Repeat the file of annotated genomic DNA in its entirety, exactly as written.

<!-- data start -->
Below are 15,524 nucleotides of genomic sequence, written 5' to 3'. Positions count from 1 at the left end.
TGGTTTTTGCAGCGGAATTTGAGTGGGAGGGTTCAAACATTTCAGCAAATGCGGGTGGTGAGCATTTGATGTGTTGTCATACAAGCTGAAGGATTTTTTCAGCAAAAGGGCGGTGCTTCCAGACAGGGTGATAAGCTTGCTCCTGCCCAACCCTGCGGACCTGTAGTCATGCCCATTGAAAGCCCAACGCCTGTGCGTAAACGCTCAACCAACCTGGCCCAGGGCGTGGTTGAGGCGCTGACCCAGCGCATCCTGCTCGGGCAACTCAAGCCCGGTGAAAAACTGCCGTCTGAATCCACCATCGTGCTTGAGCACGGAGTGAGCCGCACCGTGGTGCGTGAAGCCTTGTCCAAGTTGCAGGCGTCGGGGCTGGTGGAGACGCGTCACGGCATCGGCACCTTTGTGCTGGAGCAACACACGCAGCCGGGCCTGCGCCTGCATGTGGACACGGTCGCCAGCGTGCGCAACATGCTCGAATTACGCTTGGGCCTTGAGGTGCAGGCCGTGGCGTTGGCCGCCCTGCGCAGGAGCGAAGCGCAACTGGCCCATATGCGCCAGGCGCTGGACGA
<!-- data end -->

Below are 15,524 nucleotides of genomic sequence, written 5' to 3'. Positions count from 1 at the left end.
TGGTTTTTGCAGCGGAATTTGAGTGGGAGGGTTCAAACATTTCAGCAAATGCGGGTGGTGAGCATTTGATGTGTTGTCATACAAGCTGAAGGATTTTTTCAGCAAAAGGGCGGTGCTTCCAGACAGGGTGATAAGCTTGCTCCTGCCCAACCCTGCGGACCTGTAGTCATGCCCATTGAAAGCCCAACGCCTGTGCGTAAACGCTCAACCAACCTGGCCCAGGGCGTGGTTGAGGCGCTGACCCAGCGCATCCTGCTCGGGCAACTCAAGCCCGGTGAAAAACTGCCGTCTGAATCCACCATCGTGCTTGAGCACGGAGTGAGCCGCACCGTGGTGCGTGAAGCCTTGTCCAAGTTGCAGGCGTCGGGGCTGGTGGAGACGCGTCACGGCATCGGCACCTTTGTGCTGGAGCAACACACGCAGCCGGGCCTGCGCCTGCATGTGGACACGGTCGCCAGCGTGCGCAACATGCTCGAATTACGCTTGGGCCTTGAGGTGCAGGCCGTGGCGTTGGCCGCCCTGCGCAGGAGCGAAGCGCAACTGGCCCATATGCGCCAGGCGCTGGACGA